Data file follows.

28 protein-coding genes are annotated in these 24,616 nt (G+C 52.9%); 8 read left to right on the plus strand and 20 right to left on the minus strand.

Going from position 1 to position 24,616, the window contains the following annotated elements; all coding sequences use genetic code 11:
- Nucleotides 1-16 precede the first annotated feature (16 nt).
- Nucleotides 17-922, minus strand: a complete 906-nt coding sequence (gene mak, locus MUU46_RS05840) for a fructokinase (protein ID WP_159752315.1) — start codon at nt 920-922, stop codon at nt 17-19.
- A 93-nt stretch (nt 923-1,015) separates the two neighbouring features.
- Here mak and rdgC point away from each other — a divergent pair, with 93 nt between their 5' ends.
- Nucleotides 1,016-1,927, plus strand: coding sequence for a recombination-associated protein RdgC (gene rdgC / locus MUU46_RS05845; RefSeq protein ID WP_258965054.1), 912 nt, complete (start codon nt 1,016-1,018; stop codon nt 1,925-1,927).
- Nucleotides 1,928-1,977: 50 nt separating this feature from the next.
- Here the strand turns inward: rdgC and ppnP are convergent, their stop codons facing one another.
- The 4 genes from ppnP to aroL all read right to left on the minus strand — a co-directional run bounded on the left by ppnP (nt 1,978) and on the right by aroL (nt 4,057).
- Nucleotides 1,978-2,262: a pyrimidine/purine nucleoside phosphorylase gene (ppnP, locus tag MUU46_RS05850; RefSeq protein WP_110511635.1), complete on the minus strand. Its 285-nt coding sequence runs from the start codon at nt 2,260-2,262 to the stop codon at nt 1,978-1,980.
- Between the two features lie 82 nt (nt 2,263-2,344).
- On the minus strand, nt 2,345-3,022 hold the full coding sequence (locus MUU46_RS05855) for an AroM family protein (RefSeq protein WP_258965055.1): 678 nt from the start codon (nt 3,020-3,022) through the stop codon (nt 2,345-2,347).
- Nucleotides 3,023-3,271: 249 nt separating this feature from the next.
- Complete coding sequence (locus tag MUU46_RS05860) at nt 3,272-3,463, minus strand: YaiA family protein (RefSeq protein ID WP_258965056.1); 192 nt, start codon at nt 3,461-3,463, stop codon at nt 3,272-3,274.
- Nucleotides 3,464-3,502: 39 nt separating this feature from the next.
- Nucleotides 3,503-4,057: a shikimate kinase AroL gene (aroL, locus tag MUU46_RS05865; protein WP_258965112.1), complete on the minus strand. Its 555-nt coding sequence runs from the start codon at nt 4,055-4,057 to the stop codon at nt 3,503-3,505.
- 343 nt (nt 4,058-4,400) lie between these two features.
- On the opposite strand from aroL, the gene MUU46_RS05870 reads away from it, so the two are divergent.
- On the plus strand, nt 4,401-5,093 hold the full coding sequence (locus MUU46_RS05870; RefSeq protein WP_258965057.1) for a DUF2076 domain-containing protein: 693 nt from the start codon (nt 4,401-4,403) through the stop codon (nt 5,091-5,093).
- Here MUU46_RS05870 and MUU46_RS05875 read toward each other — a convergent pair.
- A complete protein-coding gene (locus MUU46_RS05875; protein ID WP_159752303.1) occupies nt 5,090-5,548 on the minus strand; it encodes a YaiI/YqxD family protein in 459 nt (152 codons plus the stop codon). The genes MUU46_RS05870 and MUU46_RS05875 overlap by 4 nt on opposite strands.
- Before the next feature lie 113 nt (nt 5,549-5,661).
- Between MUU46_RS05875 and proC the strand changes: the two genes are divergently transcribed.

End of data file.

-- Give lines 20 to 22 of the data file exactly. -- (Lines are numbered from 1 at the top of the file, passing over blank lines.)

- On the plus strand, nt 4,401-5,093 hold the full coding sequence (locus MUU46_RS05870; RefSeq protein WP_258965057.1) for a DUF2076 domain-containing protein: 693 nt from the start codon (nt 4,401-4,403) through the stop codon (nt 5,091-5,093).
- Here MUU46_RS05870 and MUU46_RS05875 read toward each other — a convergent pair.
- A complete protein-coding gene (locus MUU46_RS05875; protein ID WP_159752303.1) occupies nt 5,090-5,548 on the minus strand; it encodes a YaiI/YqxD family protein in 459 nt (152 codons plus the stop codon). The genes MUU46_RS05870 and MUU46_RS05875 overlap by 4 nt on opposite strands.